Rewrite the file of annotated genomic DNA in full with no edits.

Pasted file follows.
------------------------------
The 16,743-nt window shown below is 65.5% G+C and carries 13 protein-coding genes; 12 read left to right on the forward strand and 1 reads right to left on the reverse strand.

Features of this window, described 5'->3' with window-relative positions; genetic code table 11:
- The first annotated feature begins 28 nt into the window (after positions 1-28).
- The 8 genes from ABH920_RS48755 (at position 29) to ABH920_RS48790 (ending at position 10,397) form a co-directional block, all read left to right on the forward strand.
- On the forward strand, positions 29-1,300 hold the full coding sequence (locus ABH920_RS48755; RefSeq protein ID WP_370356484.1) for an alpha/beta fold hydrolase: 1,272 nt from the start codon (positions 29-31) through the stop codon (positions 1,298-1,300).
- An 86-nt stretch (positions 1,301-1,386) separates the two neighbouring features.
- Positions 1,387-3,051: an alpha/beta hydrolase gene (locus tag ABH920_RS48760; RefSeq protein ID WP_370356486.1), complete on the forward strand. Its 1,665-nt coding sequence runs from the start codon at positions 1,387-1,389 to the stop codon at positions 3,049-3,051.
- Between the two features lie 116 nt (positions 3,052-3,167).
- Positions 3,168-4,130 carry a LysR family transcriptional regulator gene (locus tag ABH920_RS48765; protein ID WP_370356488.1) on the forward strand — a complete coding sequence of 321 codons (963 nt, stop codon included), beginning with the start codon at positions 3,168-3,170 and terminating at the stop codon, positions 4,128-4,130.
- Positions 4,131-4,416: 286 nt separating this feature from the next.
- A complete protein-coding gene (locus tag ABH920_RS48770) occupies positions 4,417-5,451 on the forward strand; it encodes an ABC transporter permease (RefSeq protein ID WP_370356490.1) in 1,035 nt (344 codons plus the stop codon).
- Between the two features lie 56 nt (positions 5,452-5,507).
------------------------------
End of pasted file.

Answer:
The 16,743-nt window shown below is 65.5% G+C and carries 13 protein-coding genes; 12 read left to right on the forward strand and 1 reads right to left on the reverse strand.

Features of this window, described 5'->3' with window-relative positions; genetic code table 11:
- The first annotated feature begins 28 nt into the window (after positions 1-28).
- The 8 genes from ABH920_RS48755 (at position 29) to ABH920_RS48790 (ending at position 10,397) form a co-directional block, all read left to right on the forward strand.
- On the forward strand, positions 29-1,300 hold the full coding sequence (locus ABH920_RS48755; RefSeq protein ID WP_370356484.1) for an alpha/beta fold hydrolase: 1,272 nt from the start codon (positions 29-31) through the stop codon (positions 1,298-1,300).
- An 86-nt stretch (positions 1,301-1,386) separates the two neighbouring features.
- Positions 1,387-3,051: an alpha/beta hydrolase gene (locus tag ABH920_RS48760; RefSeq protein ID WP_370356486.1), complete on the forward strand. Its 1,665-nt coding sequence runs from the start codon at positions 1,387-1,389 to the stop codon at positions 3,049-3,051.
- Between the two features lie 116 nt (positions 3,052-3,167).
- Positions 3,168-4,130 carry a LysR family transcriptional regulator gene (locus tag ABH920_RS48765; protein ID WP_370356488.1) on the forward strand — a complete coding sequence of 321 codons (963 nt, stop codon included), beginning with the start codon at positions 3,168-3,170 and terminating at the stop codon, positions 4,128-4,130.
- Positions 4,131-4,416: 286 nt separating this feature from the next.
- A complete protein-coding gene (locus tag ABH920_RS48770) occupies positions 4,417-5,451 on the forward strand; it encodes an ABC transporter permease (RefSeq protein ID WP_370356490.1) in 1,035 nt (344 codons plus the stop codon).
- Between the two features lie 56 nt (positions 5,452-5,507).